NASA's UTM-ISSA architecture has 3 layers where the Monitor-Assess-Mitigate (MAM) components of ISSA are situated: at the UAS level (vehicle system functions), at the Ground Control Station (GCS) level (GCS functions), and at the Supplemental Data Service Provider (SDSP) level (SDS services). We modify this by adding an extra intermediate layer at the UAS Service Supplier (USS) level (USS functions). The aim of the proposed effort is to develop and demonstrate a strategic cybersecurity framework for this UTM-ISSA architecture. While there are many risk factors that impact ISSA, we focus on risks that emanate from cybersecurity threats from a variety of players.
For the monitor portion, we propose an approach to aggregate a variety of cybersecurity-relevant data sources at various levels of the UTM-ISSA. Designing the information schema for these data elements is part of the proposed effort. We divide the Assess portion into two: Assess-1 and Assess-2. The Assess-1 portion involves a signature-based misuse detection for cybersecurity threats followed (sequentially) by a deep learning based anomaly detection module. The Assess-2 takes as input the anomalous patterns from Assess-1 and provides strategic labels: Who?, What?, Why?, How? and When? based on a deep learning multi-label classifier. The Mitigate component uses an attack tree for devising strategic countermeasures and a game theory module for devising tactical countermeasures corresponding to each strategy at each level of the UTM-ISSA.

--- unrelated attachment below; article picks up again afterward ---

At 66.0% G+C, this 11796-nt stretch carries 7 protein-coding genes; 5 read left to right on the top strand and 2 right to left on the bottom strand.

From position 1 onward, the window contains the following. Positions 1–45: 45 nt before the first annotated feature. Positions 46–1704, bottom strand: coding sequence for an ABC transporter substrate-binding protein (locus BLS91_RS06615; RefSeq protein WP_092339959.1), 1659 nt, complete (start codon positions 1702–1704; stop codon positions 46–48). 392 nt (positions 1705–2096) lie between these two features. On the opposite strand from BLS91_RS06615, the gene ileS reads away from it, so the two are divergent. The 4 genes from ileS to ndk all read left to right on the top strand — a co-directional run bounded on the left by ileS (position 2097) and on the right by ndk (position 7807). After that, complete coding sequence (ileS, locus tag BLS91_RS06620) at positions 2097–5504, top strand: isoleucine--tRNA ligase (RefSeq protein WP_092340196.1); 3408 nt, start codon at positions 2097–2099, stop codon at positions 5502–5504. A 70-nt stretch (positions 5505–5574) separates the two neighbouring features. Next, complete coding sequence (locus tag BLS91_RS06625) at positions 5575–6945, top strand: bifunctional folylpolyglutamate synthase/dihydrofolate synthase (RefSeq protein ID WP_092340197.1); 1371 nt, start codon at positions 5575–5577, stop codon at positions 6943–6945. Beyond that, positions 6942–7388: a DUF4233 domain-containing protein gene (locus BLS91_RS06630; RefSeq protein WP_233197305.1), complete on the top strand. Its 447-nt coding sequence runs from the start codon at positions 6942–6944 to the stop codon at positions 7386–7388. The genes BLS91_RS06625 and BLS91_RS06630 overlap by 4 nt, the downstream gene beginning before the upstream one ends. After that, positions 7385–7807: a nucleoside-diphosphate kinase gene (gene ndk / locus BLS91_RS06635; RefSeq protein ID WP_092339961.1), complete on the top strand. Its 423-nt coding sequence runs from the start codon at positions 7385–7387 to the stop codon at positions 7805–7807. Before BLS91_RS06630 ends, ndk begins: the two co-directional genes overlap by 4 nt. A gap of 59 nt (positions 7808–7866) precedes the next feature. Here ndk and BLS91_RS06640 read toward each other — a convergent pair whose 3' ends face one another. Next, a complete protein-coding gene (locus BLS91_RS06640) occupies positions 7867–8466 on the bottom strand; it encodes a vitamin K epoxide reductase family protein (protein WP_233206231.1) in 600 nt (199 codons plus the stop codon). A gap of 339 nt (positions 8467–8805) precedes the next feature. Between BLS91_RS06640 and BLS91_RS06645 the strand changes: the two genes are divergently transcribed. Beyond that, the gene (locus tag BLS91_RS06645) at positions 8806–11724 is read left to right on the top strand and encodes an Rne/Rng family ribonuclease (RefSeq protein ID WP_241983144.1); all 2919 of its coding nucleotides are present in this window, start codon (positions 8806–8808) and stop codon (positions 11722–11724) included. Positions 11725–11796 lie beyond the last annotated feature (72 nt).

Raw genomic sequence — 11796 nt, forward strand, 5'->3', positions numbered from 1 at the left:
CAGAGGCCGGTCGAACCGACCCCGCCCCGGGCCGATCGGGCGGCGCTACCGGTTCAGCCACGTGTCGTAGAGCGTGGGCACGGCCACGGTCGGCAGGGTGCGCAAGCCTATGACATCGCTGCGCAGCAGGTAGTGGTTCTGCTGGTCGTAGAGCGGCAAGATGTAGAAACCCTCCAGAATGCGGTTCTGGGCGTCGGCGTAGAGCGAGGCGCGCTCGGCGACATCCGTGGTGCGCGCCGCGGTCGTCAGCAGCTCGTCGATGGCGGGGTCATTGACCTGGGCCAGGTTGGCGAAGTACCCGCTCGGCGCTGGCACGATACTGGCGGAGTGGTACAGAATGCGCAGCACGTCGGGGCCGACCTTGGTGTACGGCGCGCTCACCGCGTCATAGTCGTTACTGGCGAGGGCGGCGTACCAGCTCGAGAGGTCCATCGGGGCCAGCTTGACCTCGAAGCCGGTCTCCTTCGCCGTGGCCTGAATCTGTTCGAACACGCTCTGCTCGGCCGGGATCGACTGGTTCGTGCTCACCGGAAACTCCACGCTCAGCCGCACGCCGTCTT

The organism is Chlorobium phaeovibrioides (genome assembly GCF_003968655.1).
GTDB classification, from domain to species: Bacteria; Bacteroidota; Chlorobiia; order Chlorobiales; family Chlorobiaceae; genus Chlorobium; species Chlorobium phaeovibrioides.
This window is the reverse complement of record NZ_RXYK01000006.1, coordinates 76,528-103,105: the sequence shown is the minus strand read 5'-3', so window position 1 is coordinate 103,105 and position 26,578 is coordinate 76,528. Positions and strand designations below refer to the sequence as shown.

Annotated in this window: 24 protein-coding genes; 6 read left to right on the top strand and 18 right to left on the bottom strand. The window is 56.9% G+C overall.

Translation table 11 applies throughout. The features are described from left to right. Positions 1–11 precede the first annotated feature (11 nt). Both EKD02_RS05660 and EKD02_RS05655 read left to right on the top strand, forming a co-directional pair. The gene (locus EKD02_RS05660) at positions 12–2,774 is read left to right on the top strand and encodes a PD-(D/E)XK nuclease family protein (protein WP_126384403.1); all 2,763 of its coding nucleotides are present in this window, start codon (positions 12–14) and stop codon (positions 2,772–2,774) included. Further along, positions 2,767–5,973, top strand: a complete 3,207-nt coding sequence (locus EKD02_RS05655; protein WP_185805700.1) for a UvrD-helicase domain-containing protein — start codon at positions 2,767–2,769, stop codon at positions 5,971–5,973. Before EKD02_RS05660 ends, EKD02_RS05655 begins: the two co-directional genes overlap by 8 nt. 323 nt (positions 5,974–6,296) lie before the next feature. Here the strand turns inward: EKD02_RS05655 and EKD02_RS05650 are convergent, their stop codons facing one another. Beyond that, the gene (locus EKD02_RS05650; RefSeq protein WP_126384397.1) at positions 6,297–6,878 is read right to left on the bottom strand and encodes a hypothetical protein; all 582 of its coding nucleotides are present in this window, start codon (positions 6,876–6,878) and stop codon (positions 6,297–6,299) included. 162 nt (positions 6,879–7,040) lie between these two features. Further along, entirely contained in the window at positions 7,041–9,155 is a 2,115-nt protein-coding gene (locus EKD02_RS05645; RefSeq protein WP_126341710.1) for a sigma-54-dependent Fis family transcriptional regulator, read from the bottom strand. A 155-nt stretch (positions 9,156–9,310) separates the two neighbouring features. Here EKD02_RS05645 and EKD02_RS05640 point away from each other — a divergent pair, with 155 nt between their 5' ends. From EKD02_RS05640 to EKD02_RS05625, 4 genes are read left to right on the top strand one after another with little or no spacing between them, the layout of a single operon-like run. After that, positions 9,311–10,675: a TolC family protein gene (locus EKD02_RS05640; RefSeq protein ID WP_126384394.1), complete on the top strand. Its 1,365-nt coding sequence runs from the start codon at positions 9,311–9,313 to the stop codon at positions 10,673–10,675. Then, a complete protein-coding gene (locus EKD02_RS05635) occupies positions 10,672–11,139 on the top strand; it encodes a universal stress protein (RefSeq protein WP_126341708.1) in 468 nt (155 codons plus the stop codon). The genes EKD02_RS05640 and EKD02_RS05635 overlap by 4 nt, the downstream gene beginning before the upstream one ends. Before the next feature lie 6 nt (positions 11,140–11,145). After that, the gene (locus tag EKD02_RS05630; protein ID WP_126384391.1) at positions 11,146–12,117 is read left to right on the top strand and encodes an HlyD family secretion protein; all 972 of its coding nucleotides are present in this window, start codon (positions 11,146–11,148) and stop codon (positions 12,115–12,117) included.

We propose to demonstrate the feasibility of the proposed approach using an illustrative cyber-terrorist scenario that features a coordinated cybersecurity attack on multiple UAS.
NASA's UTM-ISSA program is the first anticipated tech transfer target and application. NASA's UAM program is the next anticipated application. NASA has many other programs, such as the Mars Rover and Counter-UAS, that will benefit from the strategic cybersecurity framework developed in this research.
The Department of Homeland Security (DHS) and the Department of Defense (DoD) have many cybersecurity, counter-UAS and counter-swarm programs that will benefit from the proposed framework. In the private security, many drone/UAS as well as USS vendors are likely targets for commercialization.